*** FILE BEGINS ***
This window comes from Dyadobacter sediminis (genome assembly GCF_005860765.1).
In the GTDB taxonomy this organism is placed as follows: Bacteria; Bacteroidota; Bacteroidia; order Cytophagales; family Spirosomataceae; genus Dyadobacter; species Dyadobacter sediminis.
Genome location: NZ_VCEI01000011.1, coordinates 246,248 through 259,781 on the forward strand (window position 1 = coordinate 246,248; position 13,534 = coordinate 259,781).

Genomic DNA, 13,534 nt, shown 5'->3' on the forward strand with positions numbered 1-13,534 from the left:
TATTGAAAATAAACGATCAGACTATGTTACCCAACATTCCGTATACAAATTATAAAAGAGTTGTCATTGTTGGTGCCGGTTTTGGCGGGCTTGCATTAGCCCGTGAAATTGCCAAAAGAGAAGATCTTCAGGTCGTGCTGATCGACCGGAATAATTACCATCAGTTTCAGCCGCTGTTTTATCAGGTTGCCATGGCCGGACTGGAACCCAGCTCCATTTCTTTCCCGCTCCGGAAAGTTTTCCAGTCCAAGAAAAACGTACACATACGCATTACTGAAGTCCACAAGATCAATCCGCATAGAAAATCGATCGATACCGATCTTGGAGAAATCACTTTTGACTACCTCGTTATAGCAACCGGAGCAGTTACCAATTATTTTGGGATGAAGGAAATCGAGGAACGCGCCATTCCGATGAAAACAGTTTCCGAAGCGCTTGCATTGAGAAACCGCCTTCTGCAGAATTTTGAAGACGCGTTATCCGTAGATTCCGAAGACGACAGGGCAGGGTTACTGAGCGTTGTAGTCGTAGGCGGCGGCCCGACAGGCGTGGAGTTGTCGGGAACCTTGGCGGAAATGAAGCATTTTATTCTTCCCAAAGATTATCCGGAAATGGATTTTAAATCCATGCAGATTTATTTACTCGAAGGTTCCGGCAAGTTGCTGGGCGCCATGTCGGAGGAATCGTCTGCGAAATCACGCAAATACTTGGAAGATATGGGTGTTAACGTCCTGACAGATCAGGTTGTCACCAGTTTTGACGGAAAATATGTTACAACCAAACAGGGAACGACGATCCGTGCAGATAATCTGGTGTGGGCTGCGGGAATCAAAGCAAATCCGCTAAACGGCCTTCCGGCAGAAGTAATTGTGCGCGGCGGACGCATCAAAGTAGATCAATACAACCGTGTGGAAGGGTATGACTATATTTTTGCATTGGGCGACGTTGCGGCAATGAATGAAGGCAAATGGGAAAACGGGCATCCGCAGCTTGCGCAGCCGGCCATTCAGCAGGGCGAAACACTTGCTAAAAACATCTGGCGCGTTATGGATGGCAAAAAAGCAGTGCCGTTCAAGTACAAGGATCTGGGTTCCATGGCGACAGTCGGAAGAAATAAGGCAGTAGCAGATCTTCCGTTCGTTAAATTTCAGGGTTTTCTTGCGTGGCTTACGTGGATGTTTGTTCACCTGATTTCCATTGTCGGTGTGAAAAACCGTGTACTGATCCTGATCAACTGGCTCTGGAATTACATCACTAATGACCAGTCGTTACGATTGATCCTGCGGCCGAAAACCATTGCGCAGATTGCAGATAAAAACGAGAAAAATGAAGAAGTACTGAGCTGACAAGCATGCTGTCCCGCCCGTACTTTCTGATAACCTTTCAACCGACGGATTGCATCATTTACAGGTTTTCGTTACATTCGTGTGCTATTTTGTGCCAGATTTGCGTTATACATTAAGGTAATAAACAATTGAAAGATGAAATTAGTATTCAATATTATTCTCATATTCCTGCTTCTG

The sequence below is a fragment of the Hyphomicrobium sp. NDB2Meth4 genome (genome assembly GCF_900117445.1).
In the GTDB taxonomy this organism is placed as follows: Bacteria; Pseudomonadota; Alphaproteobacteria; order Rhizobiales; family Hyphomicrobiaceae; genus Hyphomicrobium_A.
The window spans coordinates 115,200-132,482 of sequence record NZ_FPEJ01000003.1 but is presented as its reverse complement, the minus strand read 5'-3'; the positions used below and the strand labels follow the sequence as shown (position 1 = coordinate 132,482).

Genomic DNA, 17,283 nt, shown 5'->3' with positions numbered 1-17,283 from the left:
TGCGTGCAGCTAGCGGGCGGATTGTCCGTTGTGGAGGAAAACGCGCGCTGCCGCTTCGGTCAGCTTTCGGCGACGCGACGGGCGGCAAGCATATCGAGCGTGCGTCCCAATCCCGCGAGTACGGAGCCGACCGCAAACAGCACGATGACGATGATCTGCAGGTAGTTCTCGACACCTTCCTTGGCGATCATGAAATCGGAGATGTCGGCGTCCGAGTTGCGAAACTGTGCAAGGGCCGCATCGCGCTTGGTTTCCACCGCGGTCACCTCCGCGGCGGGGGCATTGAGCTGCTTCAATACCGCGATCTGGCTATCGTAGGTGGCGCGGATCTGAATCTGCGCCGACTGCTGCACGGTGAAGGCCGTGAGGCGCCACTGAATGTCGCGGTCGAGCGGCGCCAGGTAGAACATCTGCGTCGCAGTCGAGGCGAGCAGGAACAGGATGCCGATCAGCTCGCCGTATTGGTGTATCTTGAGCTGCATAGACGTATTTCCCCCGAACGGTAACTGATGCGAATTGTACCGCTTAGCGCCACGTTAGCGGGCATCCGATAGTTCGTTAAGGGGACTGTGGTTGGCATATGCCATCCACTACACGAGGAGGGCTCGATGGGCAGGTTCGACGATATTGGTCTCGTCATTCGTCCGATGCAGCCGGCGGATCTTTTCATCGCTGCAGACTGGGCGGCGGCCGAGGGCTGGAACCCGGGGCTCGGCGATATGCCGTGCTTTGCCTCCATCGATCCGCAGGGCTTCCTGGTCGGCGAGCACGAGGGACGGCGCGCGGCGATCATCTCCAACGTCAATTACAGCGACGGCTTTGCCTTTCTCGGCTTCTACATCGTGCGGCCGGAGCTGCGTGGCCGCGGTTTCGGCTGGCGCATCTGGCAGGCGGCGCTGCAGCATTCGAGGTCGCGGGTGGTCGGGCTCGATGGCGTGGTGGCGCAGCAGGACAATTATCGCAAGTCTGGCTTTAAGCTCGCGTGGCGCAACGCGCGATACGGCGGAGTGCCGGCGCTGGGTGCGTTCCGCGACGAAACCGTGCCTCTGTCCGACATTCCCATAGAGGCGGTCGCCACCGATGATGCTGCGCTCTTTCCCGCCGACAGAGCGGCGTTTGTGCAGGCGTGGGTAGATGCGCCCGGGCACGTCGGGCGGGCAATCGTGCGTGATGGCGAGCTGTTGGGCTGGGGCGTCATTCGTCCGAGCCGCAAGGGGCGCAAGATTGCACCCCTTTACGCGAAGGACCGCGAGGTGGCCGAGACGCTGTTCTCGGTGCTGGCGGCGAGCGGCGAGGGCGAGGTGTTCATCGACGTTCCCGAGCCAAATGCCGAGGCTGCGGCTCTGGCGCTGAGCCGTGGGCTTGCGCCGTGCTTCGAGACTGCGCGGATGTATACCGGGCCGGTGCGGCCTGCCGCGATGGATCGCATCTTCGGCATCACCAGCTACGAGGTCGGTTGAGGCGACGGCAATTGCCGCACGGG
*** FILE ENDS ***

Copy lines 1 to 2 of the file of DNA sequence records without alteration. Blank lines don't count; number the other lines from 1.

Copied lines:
This window comes from Dyadobacter sediminis (genome assembly GCF_005860765.1).
In the GTDB taxonomy this organism is placed as follows: Bacteria; Bacteroidota; Bacteroidia; order Cytophagales; family Spirosomataceae; genus Dyadobacter; species Dyadobacter sediminis.